jetinteriorguy
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Interesting how most people don’t consider a semi auto reliable enough for carry unless it’s had at least 500 trouble free rounds through it, but most people who carry revolvers don’t worry if more than maybe a box or so is even really necessary to be considered reliable enough to carry.
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Old Yesterday, 06:49 PM   #157
mk70ss
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I believe that most people who choose a revolver as their primary home defense or carry gun don’t distrust or dislike semi auto pistols, it’s just a personal preference.
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Old Yesterday, 07:24 PM   #158
Carl the Floor Walker
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Originally Posted by mk70ss View Post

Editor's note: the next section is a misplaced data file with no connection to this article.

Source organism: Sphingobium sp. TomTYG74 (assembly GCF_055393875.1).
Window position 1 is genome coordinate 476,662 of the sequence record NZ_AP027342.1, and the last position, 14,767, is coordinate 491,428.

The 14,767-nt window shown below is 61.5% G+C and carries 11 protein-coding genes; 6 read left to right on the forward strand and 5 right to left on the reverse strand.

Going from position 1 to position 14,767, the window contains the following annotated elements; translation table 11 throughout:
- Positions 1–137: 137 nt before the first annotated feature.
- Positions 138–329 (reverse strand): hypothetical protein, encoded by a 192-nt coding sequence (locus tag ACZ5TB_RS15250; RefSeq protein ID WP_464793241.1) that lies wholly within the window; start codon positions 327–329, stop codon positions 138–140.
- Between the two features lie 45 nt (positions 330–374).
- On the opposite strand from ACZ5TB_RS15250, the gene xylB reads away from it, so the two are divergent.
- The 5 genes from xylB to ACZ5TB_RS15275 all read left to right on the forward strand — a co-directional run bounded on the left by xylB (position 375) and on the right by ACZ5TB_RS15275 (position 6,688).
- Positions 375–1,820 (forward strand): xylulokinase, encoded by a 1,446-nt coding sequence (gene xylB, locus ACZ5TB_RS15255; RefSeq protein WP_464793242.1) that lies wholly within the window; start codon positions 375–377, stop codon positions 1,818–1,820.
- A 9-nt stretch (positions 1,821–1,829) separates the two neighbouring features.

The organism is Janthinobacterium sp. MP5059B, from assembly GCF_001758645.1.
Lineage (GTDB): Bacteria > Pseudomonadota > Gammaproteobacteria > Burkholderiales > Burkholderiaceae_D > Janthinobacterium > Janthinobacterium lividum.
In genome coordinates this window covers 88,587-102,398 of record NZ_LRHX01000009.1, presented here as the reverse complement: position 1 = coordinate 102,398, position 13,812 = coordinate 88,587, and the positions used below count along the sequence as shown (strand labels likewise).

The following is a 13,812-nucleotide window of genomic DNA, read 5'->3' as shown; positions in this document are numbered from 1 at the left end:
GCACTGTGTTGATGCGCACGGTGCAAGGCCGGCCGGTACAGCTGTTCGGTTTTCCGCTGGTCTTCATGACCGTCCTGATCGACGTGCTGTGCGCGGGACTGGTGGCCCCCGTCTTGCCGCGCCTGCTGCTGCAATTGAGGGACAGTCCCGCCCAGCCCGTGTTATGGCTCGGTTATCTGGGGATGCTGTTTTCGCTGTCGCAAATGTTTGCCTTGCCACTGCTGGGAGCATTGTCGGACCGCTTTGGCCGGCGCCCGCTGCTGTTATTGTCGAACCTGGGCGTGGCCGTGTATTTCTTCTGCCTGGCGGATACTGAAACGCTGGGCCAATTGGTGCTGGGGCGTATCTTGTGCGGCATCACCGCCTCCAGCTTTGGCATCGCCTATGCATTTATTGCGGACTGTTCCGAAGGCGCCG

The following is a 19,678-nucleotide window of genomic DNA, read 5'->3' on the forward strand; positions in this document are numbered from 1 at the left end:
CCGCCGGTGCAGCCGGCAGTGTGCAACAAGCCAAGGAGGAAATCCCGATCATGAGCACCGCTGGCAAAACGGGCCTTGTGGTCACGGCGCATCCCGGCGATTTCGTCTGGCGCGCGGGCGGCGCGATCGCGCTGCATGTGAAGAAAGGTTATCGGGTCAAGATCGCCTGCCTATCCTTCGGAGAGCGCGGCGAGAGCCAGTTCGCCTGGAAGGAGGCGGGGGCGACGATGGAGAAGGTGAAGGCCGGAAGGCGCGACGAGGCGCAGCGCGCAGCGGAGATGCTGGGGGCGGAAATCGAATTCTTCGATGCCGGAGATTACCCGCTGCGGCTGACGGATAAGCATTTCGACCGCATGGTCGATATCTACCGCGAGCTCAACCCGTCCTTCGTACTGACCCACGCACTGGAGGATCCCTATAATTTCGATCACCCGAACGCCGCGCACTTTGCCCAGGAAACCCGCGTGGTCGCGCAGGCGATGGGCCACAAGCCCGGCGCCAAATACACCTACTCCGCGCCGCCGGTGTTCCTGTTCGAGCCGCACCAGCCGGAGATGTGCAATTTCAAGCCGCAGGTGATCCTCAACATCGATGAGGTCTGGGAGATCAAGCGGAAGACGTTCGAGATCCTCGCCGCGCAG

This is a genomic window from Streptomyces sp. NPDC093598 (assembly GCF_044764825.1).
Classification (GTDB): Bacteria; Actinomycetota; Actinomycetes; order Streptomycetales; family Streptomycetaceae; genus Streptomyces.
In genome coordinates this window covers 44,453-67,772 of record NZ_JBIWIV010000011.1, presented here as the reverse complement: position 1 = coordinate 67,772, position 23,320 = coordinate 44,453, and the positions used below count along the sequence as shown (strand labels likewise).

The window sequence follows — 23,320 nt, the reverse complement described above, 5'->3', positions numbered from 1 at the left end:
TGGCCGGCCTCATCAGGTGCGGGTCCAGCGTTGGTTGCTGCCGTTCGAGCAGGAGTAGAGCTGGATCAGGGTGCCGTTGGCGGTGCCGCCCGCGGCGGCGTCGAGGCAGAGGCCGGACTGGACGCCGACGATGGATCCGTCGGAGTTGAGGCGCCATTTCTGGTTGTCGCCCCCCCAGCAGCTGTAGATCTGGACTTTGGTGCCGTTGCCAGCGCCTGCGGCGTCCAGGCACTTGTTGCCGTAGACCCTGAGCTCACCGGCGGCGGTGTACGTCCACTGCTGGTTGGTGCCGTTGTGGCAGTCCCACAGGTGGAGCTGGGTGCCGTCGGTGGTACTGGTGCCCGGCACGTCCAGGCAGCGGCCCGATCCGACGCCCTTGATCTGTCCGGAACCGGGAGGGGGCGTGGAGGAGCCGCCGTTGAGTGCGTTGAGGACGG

It’s amazing that for the first 150 years of this nation, that anyone ever survived carrying a revolver. The way all the armchair experts expound on it, you’d think they would have all been killed.
Now that is funny. And so true. How the heck did they even survive without a High Capacity Micro 9mm? Ya gotta love the internet. Getting back to the original topic, I think there are more than enough post to say, Hell yes they are still relevant. And will be for a very long time.
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Old Yesterday, 09:54 PM   #159
Kurbsky